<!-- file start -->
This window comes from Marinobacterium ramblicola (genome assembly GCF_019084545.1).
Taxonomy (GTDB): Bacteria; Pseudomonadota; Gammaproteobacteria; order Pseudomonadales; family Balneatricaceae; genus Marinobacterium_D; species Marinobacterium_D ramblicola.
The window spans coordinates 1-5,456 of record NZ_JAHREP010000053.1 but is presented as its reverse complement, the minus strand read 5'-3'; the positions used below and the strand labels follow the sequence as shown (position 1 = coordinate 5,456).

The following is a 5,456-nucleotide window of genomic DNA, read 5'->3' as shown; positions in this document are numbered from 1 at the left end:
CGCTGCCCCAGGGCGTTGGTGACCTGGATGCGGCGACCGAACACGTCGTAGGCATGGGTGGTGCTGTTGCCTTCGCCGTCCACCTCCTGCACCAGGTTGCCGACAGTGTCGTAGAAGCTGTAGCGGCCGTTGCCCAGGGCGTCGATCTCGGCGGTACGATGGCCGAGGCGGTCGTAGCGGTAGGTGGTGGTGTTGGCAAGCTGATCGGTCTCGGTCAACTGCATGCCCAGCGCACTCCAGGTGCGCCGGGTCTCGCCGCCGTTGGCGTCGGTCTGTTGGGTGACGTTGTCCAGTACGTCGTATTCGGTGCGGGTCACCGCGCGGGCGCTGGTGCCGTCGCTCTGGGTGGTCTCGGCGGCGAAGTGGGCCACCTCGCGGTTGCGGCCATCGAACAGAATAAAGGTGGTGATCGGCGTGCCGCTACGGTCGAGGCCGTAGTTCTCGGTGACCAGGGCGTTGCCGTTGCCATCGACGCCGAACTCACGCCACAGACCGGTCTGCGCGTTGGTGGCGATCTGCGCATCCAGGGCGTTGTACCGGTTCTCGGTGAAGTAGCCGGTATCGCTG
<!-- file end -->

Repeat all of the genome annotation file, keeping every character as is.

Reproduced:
This window comes from Marinobacterium ramblicola (genome assembly GCF_019084545.1).
Taxonomy (GTDB): Bacteria; Pseudomonadota; Gammaproteobacteria; order Pseudomonadales; family Balneatricaceae; genus Marinobacterium_D; species Marinobacterium_D ramblicola.
The window spans coordinates 1-5,456 of record NZ_JAHREP010000053.1 but is presented as its reverse complement, the minus strand read 5'-3'; the positions used below and the strand labels follow the sequence as shown (position 1 = coordinate 5,456).

The following is a 5,456-nucleotide window of genomic DNA, read 5'->3' as shown; positions in this document are numbered from 1 at the left end:
CGCTGCCCCAGGGCGTTGGTGACCTGGATGCGGCGACCGAACACGTCGTAGGCATGGGTGGTGCTGTTGCCTTCGCCGTCCACCTCCTGCACCAGGTTGCCGACAGTGTCGTAGAAGCTGTAGCGGCCGTTGCCCAGGGCGTCGATCTCGGCGGTACGATGGCCGAGGCGGTCGTAGCGGTAGGTGGTGGTGTTGGCAAGCTGATCGGTCTCGGTCAACTGCATGCCCAGCGCACTCCAGGTGCGCCGGGTCTCGCCGCCGTTGGCGTCGGTCTGTTGGGTGACGTTGTCCAGTACGTCGTATTCGGTGCGGGTCACCGCGCGGGCGCTGGTGCCGTCGCTCTGGGTGGTCTCGGCGGCGAAGTGGGCCACCTCGCGGTTGCGGCCATCGAACAGAATAAAGGTGGTGATCGGCGTGCCGCTACGGTCGAGGCCGTAGTTCTCGGTGACCAGGGCGTTGCCGTTGCCATCGACGCCGAACTCACGCCACAGACCGGTCTGCGCGTTGGTGGCGATCTGCGCATCCAGGGCGTTGTACCGGTTCTCGGTGAAGTAGCCGGTATCGCTG